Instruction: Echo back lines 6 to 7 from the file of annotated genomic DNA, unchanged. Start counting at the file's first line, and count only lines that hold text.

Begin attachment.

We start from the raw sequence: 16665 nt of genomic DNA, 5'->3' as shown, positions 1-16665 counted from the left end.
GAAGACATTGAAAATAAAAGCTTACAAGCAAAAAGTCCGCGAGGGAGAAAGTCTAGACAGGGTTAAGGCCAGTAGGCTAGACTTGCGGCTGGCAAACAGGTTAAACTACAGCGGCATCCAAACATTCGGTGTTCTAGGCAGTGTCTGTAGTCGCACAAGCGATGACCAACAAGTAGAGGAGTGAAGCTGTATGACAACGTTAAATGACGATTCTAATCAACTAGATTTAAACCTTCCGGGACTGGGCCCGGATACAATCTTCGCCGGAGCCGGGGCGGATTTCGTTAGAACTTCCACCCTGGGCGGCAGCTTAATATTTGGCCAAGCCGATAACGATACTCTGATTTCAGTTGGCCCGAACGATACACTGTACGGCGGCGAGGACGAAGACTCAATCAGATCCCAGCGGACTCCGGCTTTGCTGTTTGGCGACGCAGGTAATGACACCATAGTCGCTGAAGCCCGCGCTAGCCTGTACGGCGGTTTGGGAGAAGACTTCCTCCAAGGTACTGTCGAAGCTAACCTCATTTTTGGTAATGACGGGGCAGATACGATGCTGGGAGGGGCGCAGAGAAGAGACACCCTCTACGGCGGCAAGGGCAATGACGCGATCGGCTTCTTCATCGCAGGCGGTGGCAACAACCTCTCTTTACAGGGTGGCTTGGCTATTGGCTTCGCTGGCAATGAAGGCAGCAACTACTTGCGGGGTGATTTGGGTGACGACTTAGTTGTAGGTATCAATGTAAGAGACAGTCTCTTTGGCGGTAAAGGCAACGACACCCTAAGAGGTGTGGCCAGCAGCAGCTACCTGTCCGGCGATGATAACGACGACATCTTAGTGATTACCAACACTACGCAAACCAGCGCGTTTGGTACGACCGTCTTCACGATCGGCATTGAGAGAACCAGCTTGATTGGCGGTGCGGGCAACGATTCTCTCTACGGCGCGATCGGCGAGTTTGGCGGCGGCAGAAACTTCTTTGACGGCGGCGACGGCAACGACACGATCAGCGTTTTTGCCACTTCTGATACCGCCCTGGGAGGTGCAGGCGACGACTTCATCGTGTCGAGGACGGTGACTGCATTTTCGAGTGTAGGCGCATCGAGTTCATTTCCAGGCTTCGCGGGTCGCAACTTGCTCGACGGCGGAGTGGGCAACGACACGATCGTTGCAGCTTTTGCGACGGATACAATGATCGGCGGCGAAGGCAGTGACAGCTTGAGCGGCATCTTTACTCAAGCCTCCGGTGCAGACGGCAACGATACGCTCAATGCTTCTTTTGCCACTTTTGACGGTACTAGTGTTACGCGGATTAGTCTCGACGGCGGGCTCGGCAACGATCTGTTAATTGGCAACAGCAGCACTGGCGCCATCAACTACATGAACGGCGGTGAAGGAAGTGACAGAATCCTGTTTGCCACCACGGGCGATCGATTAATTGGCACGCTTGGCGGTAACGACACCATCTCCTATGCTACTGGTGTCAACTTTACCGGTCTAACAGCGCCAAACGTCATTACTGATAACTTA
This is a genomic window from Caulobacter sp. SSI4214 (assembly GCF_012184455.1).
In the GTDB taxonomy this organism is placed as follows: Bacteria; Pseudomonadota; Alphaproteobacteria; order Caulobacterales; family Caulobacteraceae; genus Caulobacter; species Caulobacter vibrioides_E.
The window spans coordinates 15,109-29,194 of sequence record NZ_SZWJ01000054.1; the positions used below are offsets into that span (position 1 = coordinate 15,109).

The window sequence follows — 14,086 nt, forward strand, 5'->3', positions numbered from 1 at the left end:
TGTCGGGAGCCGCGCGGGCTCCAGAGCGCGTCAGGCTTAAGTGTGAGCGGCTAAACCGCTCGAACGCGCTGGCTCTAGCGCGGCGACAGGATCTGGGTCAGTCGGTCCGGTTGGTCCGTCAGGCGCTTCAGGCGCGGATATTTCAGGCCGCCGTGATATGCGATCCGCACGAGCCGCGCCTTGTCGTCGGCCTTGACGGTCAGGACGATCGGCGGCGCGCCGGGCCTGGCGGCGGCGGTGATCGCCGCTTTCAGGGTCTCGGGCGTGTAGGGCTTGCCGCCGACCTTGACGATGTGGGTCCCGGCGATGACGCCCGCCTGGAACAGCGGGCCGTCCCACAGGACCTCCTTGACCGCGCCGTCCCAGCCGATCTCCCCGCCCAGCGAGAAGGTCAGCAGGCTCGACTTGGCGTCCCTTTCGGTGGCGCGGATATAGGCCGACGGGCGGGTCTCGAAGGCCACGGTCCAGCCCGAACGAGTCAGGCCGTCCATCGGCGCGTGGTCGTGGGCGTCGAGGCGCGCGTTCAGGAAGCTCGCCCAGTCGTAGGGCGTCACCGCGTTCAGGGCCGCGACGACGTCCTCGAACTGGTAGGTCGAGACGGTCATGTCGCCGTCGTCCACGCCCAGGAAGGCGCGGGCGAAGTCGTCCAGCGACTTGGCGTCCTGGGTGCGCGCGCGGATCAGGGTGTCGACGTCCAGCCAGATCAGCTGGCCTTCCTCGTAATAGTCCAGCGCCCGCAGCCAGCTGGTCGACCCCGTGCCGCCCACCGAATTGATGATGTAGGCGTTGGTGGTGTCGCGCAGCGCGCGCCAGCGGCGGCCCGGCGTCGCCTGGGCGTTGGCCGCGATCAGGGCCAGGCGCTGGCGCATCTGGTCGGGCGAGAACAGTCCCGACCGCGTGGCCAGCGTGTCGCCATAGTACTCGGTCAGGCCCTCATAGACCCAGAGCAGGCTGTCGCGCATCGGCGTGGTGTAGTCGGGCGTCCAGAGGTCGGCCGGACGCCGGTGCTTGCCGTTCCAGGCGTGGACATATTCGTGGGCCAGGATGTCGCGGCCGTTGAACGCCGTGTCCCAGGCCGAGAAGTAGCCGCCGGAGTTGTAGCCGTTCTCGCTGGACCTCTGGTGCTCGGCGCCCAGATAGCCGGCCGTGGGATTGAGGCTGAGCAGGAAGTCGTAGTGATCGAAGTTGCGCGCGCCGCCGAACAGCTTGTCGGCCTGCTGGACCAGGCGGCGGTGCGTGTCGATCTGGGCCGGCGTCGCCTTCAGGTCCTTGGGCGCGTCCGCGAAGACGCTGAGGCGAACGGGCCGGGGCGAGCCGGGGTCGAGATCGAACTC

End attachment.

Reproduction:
The window sequence follows — 14,086 nt, forward strand, 5'->3', positions numbered from 1 at the left end:
TGTCGGGAGCCGCGCGGGCTCCAGAGCGCGTCAGGCTTAAGTGTGAGCGGCTAAACCGCTCGAACGCGCTGGCTCTAGCGCGGCGACAGGATCTGGGTCAGTCGGTCCGGTTGGTCCGTCAGGCGCTTCAGGCGCGGATATTTCAGGCCGCCGTGATATGCGATCCGCACGAGCCGCGCCTTGTCGTCGGCCTTGACGGTCAGGACGATCGGCGGCGCGCCGGGCCTGGCGGCGGCGGTGATCGCCGCTTTCAGGGTCTCGGGCGTGTAGGGCTTGCCGCCGACCTTGACGATGTGGGTCCCGGCGATGACGCCCGCCTGGAACAGCGGGCCGTCCCACAGGACCTCCTTGACCGCGCCGTCCCAGCCGATCTCCCCGCCCAGCGAGAAGGTCAGCAGGCTCGACTTGGCGTCCCTTTCGGTGGCGCGGATATAGGCCGACGGGCGGGTCTCGAAGGCCACGGTCCAGCCCGAACGAGTCAGGCCGTCCATCGGCGCGTGGTCGTGGGCGTCGAGGCGCGCGTTCAGGAAGCTCGCCCAGTCGTAGGGCGTCACCGCGTTCAGGGCCGCGACGACGTCCTCGAACTGGTAGGTCGAGACGGTCATGTCGCCGTCGTCCACGCCCAGGAAGGCGCGGGCGAAGTCGTCCAGCGACTTGGCGTCCTGGGTGCGCGCGCGGATCAGGGTGTCGACGTCCAGCCAGATCAGCTGGCCTTCCTCGTAATAGTCCAGCGCCCGCAGCCAGCTGGTCGACCCCGTGCCGCCCACCGAATTGATGATGTAGGCGTTGGTGGTGTCGCGCAGCGCGCGCCAGCGGCGGCCCGGCGTCGCCTGGGCGTTGGCCGCGATCAGGGCCAGGCGCTGGCGCATCTGGTCGGGCGAGAACAGTCCCGACCGCGTGGCCAGCGTGTCGCCATAGTACTCGGTCAGGCCCTCATAGACCCAGAGCAGGCTGTCGCGCATCGGCGTGGTGTAGTCGGGCGTCCAGAGGTCGGCCGGACGCCGGTGCTTGCCGTTCCAGGCGTGGACATATTCGTGGGCCAGGATGTCGCGGCCGTTGAACGCCGTGTCCCAGGCCGAGAAGTAGCCGCCGGAGTTGTAGCCGTTCTCGCTGGACCTCTGGTGCTCGGCGCCCAGATAGCCGGCCGTGGGATTGAGGCTGAGCAGGAAGTCGTAGTGATCGAAGTTGCGCGCGCCGCCGAACAGCTTGTCGGCCTGCTGGACCAGGCGGCGGTGCGTGTCGATCTGGGCCGGCGTCGCCTTCAGGTCCTTGGGCGCGTCCGCGAAGACGCTGAGGCGAACGGGCCGGGGCGAGCCGGGGTCGAGATCGAACTC